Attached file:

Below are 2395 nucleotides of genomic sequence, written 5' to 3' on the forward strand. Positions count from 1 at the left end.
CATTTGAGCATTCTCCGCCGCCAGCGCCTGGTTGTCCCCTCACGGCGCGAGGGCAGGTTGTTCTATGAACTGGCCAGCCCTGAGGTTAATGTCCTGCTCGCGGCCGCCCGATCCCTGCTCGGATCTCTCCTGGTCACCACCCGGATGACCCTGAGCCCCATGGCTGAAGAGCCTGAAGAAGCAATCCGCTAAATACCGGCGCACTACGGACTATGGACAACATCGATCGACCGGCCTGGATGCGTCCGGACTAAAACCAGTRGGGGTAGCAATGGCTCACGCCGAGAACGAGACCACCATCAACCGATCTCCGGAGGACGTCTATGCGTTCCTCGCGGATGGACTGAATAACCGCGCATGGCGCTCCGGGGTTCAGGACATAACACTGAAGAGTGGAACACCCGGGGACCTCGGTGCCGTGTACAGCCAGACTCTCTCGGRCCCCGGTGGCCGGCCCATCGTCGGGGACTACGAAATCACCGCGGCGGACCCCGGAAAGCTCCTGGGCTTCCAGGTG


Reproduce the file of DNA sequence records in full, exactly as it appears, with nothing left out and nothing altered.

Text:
Below are 2395 nucleotides of genomic sequence, written 5' to 3' on the forward strand. Positions count from 1 at the left end.
CATTTGAGCATTCTCCGCCGCCAGCGCCTGGTTGTCCCCTCACGGCGCGAGGGCAGGTTGTTCTATGAACTGGCCAGCCCTGAGGTTAATGTCCTGCTCGCGGCCGCCCGATCCCTGCTCGGATCTCTCCTGGTCACCACCCGGATGACCCTGAGCCCCATGGCTGAAGAGCCTGAAGAAGCAATCCGCTAAATACCGGCGCACTACGGACTATGGACAACATCGATCGACCGGCCTGGATGCGTCCGGACTAAAACCAGTRGGGGTAGCAATGGCTCACGCCGAGAACGAGACCACCATCAACCGATCTCCGGAGGACGTCTATGCGTTCCTCGCGGATGGACTGAATAACCGCGCATGGCGCTCCGGGGTTCAGGACATAACACTGAAGAGTGGAACACCCGGGGACCTCGGTGCCGTGTACAGCCAGACTCTCTCGGRCCCCGGTGGCCGGCCCATCGTCGGGGACTACGAAATCACCGCGGCGGACCCCGGAAAGCTCCTGGGCTTCCAGGTG